PARTY LIKE IT’S 1999: Mickey Kaus has some fun with the New York Times’ profile of Tina Brown of Newsweek/The Daily Beast aka Beastweek:
P.S.: I especially admired the sentence brushing aside the Daily Beast’s not-good-enough web stats:
While The Beast, as Brown calls it, is a long way from profitability, it’s an impressive achievement whose relatively few visitors (just under four million uniques per month) belie its cultural influence.
Reminds me of the skillful paragraph in Newsweek’s 1996 cover story hyping Seattle, dealing with the inconvenient fact that the city was not growing:
SOONER OR LATER, IT SEEMS, everyone moves to Seattle, or thinks about it, or at least their kids do. The city is a demographic paradox, a place whose population — 532,900 in 1995 — is essentially stable, yet …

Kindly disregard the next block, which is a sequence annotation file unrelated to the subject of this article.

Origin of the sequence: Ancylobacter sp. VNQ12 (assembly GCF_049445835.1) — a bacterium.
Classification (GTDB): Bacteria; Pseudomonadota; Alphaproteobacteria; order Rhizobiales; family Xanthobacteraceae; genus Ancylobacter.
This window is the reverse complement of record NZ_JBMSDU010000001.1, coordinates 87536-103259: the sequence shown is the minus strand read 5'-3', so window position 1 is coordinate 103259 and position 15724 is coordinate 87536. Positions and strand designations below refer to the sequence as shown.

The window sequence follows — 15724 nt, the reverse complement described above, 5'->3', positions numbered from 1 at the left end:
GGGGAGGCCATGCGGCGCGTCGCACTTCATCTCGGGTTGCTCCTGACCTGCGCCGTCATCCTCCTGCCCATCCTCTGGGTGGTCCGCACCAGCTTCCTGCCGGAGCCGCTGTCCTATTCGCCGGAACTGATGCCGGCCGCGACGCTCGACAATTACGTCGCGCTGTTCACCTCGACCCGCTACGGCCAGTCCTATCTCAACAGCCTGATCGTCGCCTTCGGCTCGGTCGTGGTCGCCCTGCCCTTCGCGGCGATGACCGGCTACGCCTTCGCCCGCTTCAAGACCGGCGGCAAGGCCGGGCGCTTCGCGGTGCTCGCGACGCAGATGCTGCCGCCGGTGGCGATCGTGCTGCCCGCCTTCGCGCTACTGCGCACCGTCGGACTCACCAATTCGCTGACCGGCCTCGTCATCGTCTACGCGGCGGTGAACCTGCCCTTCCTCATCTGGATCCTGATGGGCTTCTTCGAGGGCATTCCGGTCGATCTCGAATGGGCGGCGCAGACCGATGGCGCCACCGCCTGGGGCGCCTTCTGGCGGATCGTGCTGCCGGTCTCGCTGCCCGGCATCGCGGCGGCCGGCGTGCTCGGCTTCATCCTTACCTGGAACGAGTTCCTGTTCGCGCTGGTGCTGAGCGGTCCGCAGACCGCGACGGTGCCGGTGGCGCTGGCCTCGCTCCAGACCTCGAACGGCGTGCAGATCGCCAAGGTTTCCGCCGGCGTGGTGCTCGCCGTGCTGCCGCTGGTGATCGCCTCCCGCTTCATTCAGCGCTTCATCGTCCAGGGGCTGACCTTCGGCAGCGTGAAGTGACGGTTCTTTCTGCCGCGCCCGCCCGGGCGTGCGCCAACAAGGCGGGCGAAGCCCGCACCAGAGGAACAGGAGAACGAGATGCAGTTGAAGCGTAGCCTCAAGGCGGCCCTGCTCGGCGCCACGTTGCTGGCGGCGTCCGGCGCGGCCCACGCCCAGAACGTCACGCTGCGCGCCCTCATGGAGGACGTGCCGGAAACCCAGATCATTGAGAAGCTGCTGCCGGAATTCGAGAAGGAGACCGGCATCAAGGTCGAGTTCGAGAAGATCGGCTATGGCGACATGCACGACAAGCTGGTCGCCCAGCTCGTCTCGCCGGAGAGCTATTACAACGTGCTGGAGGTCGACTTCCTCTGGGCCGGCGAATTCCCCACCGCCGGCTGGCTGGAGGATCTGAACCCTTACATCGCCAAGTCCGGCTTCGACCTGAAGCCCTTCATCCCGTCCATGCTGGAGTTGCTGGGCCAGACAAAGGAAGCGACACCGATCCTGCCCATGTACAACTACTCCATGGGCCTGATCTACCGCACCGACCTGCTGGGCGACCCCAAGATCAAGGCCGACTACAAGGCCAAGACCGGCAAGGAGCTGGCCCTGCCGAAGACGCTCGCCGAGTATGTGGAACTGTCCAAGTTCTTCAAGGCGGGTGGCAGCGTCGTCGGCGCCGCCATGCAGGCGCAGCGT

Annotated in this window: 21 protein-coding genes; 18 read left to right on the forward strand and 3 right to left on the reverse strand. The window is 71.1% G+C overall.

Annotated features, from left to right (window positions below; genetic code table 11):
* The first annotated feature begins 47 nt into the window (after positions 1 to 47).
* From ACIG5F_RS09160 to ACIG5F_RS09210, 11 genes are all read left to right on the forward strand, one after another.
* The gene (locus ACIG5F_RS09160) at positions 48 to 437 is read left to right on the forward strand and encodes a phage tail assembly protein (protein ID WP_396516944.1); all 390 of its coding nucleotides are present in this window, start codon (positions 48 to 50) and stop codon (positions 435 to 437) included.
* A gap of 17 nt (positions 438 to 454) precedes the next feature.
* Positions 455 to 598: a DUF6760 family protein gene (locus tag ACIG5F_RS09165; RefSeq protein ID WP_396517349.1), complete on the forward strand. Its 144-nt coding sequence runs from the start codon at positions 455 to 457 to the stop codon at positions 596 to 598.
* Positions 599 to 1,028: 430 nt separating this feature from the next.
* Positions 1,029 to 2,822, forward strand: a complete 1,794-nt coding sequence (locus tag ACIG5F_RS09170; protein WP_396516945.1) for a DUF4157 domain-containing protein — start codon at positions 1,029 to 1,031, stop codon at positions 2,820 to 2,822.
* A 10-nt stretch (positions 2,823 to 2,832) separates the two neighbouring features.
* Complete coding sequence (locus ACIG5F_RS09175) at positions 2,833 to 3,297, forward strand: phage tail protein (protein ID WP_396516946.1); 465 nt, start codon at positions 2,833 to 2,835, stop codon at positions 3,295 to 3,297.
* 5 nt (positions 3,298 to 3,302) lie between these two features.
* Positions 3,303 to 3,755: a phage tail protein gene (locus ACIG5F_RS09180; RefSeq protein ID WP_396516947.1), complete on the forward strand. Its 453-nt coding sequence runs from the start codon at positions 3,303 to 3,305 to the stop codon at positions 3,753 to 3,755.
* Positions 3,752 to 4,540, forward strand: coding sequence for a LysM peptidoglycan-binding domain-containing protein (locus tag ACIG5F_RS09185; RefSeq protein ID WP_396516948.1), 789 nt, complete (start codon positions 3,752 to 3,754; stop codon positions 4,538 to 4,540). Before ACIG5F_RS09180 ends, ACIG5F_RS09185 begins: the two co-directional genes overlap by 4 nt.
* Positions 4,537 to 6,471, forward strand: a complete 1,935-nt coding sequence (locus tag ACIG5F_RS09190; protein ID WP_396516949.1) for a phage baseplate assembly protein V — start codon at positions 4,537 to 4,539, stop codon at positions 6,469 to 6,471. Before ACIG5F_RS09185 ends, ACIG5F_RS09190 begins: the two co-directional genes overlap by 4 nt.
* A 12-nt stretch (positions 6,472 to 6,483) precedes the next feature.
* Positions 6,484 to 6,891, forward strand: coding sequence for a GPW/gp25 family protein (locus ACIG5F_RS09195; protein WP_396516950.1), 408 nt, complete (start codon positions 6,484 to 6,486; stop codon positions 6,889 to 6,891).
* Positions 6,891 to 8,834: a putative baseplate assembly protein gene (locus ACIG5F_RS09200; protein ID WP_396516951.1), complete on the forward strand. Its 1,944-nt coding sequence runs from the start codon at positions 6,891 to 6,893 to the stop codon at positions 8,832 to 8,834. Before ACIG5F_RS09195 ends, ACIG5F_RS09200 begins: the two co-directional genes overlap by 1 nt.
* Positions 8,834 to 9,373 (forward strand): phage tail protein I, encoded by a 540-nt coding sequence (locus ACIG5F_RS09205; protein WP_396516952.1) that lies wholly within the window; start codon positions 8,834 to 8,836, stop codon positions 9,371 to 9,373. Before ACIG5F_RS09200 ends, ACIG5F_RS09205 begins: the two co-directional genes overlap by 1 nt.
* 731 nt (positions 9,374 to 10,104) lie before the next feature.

In the end, it almost doesn’t matter if the Hitler diaries are genuine the Beast’s numbers are good or not …
Over the weekend, we mentioned the ozone layer of the Times’ editorial department and its seeming inability of to get new media as diverse as the Huffington Post and Twitter. So why would they get this strange shotgun marriage of new media and old?
In contrast: “Drudge Report: Small Operation, Large Influence.” More here.